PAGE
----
bacterial intelligence shown to be DNA driven (Animals)

by dhw, Saturday, October 14, 2017, 13:10 (345 days ago) @ David Turell

DAVID: Totally misses the point. The bacteria are responding to DNA alterations of living instructions. My battered body still has an intact DNA. Comparing injury to changing instructions. Apples and oranges.
dhw: So are you telling me that if scientists were given a totally free hand to mess about with human DNA (as they can with bacteria) in whatever part of the body they chose, they would not be able to change the person concerned?
DAVID: Messing with DNA was my point, NOW its yours. A fully formed human will not be changed, unless your scientist altered the DNA of neurons to change human behaviour. Way off the original point.

Scientists altered the behaviour of bacteria by fiddling with their DNA. I gave examples of behaviour being altered by the physical effects of poisons, injuries and viruses, but you rejected them because your point concerned fiddling with DNA. I have therefore replied by returning to DNA. You tell us that if scientists altered the DNA of neurons, they would change human behaviour. Of course bacteria do not have a nervous system or a brain, but you have kindly extended my quotes from experts in the field who believe they have an equivalent. Same process, then.

DAVID: I don't know if Shapiro really disagrees with me. He says bacteria can edit their DNA. That could be an automatic God-given mechanism. Shapiro was president of his Jewish Temple.
How often do I have to quote him? And you can add Jeffrey Stock. And belief in bacterial intelligence does not make you an atheist!

From ABC: http://www.abc.net.au/radionational/programs/allinthemind/the-secret-life-of-bacteria--...
You now go on to quote Jeffrey Stock, who concludes:

Intelligence is about taking information in the environment and making decisions that are advantageous to the organism. Koshland said that there's no question that bacteria are the most intelligent organisms on earth, at least on a per gram weight basis because they are so small."

You said you didn’t know if Shapiro disagreed with you. So now we have Shapiro, Stockland and Koshland disagreeing with you. Thank you for adding to the lengthening list.

DAVID: Just because we don't know how it works, does not mean it is not automatic. And it is too complex for chance. Intelligent design instructions are just that. The mind of God at work.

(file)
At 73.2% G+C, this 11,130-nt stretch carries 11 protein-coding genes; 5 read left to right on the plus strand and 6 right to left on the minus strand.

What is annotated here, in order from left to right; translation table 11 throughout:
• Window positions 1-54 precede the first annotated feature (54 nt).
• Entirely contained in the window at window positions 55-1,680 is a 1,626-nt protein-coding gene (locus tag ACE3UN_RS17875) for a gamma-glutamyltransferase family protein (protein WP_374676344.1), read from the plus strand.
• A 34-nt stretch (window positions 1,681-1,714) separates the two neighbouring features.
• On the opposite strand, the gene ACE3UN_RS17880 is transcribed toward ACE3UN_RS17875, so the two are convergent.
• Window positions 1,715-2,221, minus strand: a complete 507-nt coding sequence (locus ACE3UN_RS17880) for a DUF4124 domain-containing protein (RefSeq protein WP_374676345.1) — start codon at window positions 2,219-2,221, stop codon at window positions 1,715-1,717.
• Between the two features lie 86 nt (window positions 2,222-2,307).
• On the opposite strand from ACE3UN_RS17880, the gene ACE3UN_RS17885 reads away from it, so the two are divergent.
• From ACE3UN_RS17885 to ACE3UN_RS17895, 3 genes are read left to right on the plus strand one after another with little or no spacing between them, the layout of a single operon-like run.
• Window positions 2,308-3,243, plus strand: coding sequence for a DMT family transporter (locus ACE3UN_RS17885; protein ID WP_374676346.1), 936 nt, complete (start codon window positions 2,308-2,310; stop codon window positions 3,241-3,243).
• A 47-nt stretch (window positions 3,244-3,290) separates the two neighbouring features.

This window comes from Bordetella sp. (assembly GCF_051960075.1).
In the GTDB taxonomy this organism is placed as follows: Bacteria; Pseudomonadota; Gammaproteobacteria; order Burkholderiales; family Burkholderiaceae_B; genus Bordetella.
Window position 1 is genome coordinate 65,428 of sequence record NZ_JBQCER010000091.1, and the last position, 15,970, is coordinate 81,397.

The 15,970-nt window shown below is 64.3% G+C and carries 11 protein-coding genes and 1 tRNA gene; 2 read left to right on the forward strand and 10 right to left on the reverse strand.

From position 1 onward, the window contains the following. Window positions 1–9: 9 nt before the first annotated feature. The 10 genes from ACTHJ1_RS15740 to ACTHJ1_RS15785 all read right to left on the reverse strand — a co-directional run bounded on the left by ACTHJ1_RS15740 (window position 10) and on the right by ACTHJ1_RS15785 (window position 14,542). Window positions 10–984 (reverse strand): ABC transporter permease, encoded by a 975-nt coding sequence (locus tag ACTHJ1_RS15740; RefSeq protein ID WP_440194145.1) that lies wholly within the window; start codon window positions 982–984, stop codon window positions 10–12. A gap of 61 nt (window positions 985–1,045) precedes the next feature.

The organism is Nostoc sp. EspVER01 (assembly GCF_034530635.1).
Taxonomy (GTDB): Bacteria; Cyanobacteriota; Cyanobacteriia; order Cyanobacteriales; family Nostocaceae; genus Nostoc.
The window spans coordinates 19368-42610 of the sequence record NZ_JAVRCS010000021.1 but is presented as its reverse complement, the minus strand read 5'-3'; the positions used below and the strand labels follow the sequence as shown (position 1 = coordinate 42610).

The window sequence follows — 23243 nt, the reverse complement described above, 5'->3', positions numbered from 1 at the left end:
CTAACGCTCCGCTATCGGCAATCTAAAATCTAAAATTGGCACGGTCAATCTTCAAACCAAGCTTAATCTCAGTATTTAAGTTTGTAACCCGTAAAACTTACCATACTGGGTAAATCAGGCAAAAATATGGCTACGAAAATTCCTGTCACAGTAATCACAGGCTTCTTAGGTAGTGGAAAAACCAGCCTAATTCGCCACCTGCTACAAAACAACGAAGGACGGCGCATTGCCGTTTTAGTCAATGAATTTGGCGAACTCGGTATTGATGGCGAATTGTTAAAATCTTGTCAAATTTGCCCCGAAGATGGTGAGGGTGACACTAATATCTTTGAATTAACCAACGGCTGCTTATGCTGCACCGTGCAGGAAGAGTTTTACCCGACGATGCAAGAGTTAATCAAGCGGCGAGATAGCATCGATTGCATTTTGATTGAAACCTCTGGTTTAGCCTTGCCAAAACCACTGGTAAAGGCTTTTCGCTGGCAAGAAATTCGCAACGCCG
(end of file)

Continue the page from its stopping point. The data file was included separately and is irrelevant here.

So you have quoted yet more of your opponents in order to tell us you disagree with them all. As I keep saying, there is no consensus, and therefore cellular intelligence remains a possibility. If, as you say, Shapiro is a theist, I’m sure he will agree that bacterial intelligence is too complex for chance and must have been created by your God.

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QUOTE: "Many bacteria have molecular control elements via which they can switch genes on and off. These riboswitches also open up new options in the development of antibiotics or the detection and decomposition of environmental toxins.
***
"Riboswitches are located on the messenger ribonucleic acid (mRNA) that transports genetic information to the site of protein biosynthesis. A riboswitch consists of a sensor measuring the concentration of a small metabolic molecule and an effector controlling gene expression and, hence, synthesis of a protein. (DAVID’s bold)

David’s comment: Note my bold. The riboswitch has a sensor which is following protein levels. It senses and automatically acts. This is the 'intelligence' a bacteria exhibits. All comes from intelligent design and planned instructions.

Humans have all kinds of control elements via which they switch this, that and the other on and off. Humans, like bacteria, are physical beings, and there are automatic processes as well as directed processes. Shapiro and his colleagues tell us that the latter (such as decision-making, in your quote from the microbiologist Jeffrey Stock) are directed by intelligence and are not automatic. You disagree.


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